The ethics of loopholes

The essence of a loophole allows one to escape the overall moral purpose of a piece of legislation or moral code of conduct. An ethical loophole could therefore only exist if the  legislation or moral code ran against an overall greater imperative. Such as an inalienable right to life, liberty or the pursuit of happiness.

This was likely Thomas Jefferson’s moral imperative to the Declaration of Independence and the need to escape Britain’s rule.

Loophole

A Study of Einstein

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Einstein made of study of physics and humanity. My favorite quote of his on the values of human nature:

“The ideals which have always shone before me and filled me with the joy of living are goodness, beauty, and truth. To make a goal of comfort or happiness has never appealed to me; a system of ethics built on this basis would be sufficient only for a herd of cattle.”

Albert Einstein
US (German-born) physicist (1879 – 1955)

Study

Communal Contracts

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The need for communal living resides deep within the bone. Societies form together for survival, protection, friendship and a host of other reasons.

Continuing societies form a type of social communal contract to exist together. At one point or another, this contract breaks down and the society ceases to exist. Some societies disband, some are wiped out. Over the past thousands of years we can see societies that have come and gone.

We are now entering the global community through social media. For good or bad. With the advent of Russian interference, we can see how a little bit of fakery can spin things out of control. Some groups become even more polarized based on false indignation.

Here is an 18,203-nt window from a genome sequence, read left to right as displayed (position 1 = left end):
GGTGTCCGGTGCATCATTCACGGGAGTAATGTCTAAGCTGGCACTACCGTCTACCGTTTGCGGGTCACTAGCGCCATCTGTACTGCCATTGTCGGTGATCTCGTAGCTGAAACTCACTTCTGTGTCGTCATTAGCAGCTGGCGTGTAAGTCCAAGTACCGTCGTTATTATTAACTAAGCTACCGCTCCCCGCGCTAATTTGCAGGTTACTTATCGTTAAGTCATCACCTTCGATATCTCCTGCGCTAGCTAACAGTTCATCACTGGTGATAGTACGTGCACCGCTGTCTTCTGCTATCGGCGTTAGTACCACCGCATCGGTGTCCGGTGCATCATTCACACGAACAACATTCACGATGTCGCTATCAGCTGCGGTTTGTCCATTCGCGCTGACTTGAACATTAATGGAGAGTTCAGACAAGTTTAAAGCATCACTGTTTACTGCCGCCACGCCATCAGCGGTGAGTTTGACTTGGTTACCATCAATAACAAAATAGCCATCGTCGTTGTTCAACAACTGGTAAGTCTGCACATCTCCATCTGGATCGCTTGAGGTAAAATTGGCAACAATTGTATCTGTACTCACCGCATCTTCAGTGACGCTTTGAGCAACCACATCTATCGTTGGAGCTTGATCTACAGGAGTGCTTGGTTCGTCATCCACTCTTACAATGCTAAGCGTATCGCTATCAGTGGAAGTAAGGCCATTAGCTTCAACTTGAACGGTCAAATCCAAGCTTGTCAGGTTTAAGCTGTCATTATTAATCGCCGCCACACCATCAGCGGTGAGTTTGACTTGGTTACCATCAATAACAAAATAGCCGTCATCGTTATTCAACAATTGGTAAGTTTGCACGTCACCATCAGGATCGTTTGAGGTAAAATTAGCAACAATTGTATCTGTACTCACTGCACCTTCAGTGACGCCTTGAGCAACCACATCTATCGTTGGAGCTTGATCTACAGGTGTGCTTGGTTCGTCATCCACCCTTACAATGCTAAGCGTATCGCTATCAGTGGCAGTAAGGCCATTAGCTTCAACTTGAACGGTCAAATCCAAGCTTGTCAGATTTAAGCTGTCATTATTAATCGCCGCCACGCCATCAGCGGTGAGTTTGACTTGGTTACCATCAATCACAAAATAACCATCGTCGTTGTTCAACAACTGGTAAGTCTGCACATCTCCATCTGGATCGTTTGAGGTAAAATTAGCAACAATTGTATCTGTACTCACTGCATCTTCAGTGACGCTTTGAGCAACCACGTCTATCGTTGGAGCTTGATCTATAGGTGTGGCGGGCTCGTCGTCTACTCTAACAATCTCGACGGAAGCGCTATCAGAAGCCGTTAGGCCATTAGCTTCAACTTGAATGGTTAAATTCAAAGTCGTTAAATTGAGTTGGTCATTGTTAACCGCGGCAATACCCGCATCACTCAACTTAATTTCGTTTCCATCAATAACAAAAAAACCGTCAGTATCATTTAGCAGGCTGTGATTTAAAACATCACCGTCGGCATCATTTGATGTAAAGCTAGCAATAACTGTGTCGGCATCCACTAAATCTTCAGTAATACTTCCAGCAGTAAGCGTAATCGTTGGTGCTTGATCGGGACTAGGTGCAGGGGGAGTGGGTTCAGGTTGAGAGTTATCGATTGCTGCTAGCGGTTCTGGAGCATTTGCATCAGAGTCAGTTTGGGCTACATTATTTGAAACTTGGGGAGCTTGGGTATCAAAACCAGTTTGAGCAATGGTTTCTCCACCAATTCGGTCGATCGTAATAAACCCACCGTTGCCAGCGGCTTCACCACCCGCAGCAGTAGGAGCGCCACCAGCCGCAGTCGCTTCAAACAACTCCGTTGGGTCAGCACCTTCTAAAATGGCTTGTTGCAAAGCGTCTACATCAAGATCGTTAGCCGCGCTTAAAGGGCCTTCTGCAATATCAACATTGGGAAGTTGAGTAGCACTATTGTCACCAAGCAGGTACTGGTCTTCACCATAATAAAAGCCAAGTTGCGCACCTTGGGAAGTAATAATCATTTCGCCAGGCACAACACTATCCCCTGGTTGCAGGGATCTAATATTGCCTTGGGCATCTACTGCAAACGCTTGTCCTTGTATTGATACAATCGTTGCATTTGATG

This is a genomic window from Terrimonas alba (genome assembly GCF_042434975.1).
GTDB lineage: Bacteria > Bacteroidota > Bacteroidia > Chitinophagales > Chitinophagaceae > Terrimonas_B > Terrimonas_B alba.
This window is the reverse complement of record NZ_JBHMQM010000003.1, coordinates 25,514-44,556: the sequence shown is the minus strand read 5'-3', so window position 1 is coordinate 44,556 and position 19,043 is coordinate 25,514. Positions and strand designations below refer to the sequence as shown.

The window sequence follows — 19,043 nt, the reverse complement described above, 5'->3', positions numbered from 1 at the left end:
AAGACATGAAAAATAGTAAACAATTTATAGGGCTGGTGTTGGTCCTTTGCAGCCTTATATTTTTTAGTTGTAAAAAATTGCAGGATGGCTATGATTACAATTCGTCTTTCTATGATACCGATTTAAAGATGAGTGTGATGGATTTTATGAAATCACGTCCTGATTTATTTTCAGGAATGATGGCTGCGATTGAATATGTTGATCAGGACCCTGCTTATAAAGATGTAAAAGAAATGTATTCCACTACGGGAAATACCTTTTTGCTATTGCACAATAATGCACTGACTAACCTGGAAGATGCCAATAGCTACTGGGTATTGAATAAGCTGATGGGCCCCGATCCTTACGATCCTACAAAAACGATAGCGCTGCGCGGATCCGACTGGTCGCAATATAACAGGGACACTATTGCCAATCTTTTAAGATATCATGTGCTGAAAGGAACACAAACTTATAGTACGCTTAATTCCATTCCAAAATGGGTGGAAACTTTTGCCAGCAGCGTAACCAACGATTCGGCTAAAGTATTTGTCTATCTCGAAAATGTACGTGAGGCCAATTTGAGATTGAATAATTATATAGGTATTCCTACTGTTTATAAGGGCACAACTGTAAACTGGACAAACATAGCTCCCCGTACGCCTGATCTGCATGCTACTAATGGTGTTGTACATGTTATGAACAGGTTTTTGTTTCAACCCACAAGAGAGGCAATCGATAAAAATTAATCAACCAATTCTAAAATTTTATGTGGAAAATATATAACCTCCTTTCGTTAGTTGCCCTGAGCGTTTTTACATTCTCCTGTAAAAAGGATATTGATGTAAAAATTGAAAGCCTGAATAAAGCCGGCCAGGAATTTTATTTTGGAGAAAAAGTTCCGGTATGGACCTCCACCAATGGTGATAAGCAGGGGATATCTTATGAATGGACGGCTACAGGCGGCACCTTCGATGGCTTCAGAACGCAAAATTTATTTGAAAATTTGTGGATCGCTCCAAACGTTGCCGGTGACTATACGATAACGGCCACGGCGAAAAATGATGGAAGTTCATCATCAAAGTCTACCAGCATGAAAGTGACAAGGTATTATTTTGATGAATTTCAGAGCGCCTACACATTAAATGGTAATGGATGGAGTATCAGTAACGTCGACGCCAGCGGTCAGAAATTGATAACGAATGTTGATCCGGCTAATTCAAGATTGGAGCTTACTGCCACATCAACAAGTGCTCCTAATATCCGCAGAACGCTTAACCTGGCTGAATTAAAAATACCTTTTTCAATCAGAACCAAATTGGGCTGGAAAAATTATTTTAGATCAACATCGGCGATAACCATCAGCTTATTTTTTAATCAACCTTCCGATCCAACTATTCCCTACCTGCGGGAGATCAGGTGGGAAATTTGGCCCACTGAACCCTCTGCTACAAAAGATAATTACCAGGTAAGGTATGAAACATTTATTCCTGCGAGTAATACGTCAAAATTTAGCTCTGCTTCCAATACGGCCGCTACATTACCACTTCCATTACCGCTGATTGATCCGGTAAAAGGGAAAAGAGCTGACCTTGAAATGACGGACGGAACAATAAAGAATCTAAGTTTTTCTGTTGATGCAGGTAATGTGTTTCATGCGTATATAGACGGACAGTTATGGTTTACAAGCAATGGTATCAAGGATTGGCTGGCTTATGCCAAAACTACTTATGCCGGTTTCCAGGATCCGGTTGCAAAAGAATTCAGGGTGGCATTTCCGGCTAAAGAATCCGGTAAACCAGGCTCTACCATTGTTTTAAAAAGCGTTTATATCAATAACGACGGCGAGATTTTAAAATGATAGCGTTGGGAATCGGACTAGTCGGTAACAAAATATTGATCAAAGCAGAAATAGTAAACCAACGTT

Perhaps the new Paris Agreement for climate change might help create a new global contract. The US shall likely have to come into to the fold after a while. Otherwise it will be left behind in the old economy while other countries proceed more towards a futuristic direction.

Pulling together as global society must become our new vision forward for a new communal contract.

 

 

 

 

Communal

Ethical Dementia-the drifting moral compass, some guidelines and aliens.

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Sometimes people encounter a dilemma and they pretend to have dementia. They forget about the right thing to do.

Decades ago, we had this negotiation seminar held with another company. We split into six groups and did this prisoner’s dilemma test involving a share purchase. If all the groups co-operated in this fictitious share purchase, then we would all partially benefit in the range of tens of thousands of dollars. But if only one group acted in opposition, then all of the benefit would go to that group and they would be unjustly enriched by hundreds of thousands of dollars. The other groups would get nothing. So of course the first five groups all co-operated, but by the time the six group revealed their decision, they went in opposition to the other five groups. The sixth group won the challenge and went home with all of the bragging rights and the fake money.

Now, this seems all fine and dandy if they actually had won millions and could retire from life. But they didn’t, and they couldn’t. We all returned to our work the following week. Unfortunately, and not my proudest moment, this colored my interaction with this one manager on the sixth team that had done me wrong, along with the rest of people. So, apparently, once people show me who they are, I tend to believe them.

A number of times when speaking to accountants, in a more relaxed setting, they tsk tsk the poor lawyer or accountant that got nabbed for stealing $40,000 or $50,000.  They always boast they would never steal that amount of money. They would wait for the big deal, and go for a few million.  Not to generalize, but it always the guys that seem to say this, but my sample size is small. Is this just bravado, financial locker room talk so to speak? “When you are a star lawyer, you can do whatever you want. Grab em by their proxies” for example?